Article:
#
#
# Neal Walters - 09/05/2017
# Script: RenameSFTPLogsToAddDate.ps1
# Purpose: Rename a file such as "receive_internal.txt" to
# "receive_internal_2017_09_01.txt"
# so that each day has it's own separate file of SFTP messages.
# Also purge files over $retentionDays
# Use Task Scheduler to schedlue this script
# to run once late a night or early morning.
#
#################################################################

cls
$retentionDays = 30
$formatDateTime = get-date -f _yyyy_MM_dd__HH_mm_ss
$formatDate = get-date -f _yyyy_MM_dd
Write-Host “formatDateTime= $formatDateTime”
Write-Host “——————————————————-”
$renameCount = 0
$skipCount = 0
$deleteCount = 0

# Array of Directory Names (logic below will process each directory you specify here)
$DirNames = “d:\BizTalk\App1\SFTPLogs\”,
“d:\BizTalk\App2\SFTPLogs\”

Foreach ($DirName in $DirNames)
{
Write-Host “DirName=$DirName”
Get-ChildItem $DirName -Filter *.txt |
Foreach-Object
{

$fullname = $_.FullName.ToString();
$dirname = $_.Directory.ToString();
$filename = $_.Name.ToString();
$filenameOnly = [io.path]::GetFileNameWithoutExtension($filename)
$ext = [io.path]::GetExtension($filename) # this includes the ., for example .txt

#If filename contains an underscore, then we think it has a date in it.
#If no date found, we want to rename the file, otherwise leave it as it was.

# looking for 20 as the century… part of date 2017, 2018, 2019 etc…
# if (-Not ($filenameOnly.toString().Contains(“_20”) ) )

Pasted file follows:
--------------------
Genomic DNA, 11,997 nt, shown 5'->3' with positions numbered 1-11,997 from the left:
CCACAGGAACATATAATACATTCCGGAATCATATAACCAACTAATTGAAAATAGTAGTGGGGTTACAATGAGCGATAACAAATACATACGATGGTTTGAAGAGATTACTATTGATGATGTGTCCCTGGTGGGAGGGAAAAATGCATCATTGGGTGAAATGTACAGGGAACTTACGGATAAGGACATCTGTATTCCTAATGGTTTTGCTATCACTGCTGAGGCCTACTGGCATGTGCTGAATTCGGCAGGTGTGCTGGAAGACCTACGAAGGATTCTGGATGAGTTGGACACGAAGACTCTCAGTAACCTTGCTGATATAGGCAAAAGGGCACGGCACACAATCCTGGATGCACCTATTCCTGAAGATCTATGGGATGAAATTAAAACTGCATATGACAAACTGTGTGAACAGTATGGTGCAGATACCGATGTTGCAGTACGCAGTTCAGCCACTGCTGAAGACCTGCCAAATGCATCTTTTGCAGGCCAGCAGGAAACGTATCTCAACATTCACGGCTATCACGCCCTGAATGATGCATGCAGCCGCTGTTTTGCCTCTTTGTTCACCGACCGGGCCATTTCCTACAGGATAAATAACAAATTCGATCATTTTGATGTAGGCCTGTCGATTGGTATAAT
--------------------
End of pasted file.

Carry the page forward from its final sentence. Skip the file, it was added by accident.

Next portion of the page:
if (-Not ($filenameOnly -Match “_20”) )
{
Write-Host “OldName $fullname”
$content = Get-Content $_.FullName
$formatDate = get-date -f _yyyy_MM_dd

Write-Host “Filename=$filename”
$newFileName = $dirname + “\” + $filenameOnly + $formatDate + $ext
Write-Host “NewName $newFileName`n”
Rename-Item $fullname $newFileName
$renameCount++
}
else
{
#Write-Host “Skipping file=$filenameOnly because no match”
$skipCount++
}

#purge files over retentionDays days old
if ($_.LastWriteTime.AddDays($retentionDays) -lt (GET-DATE) -and -not $_.psiscontainer)
{
REMOVE-ITEM $_.fullname -force
$deleteCount++
}
} #end of Foreach-Object
Write-Host “Number of Files Renamed = $renameCount”
Write-Host “Number of Files Skipped = $skipCount (for rename)”
Write-Host “Number of Files Deleted = $deleteCount”
Write-Host “——————————————————-”
}

The one thing I didn’t account for (yet), is the case where different files can have different EDI delimiters. Technically, you should look for the end of the ISA segment to find the delimiters, and use those in the RegEx match. For now, I’m assuming the field delimiter is * and the segment delimiter is the tilda (~).

Requirement

I was archiving the EDI files in BizTalk with the filename set to “%datetime%_%MessageID%_EDI.txt”. I decided it would be better to name the files COMPANYNAME_DOCTYPE_ORDERNO_ORDERDATE_%datetime%_%MessageID%_EDI.txt.
NOTE: I could have done this logic in a custom C# BizTalk Pipeline, but decided to do it after the fact with a more simple Powershell than would be easier for administrative staff to maintain and update.

Sample 1 – Just test the parsing

With this sample, you can copy the contents of a file into the $ediText string, and test.

cls
#Note subsituted " with `" in the string to escape the quotes within quotes issue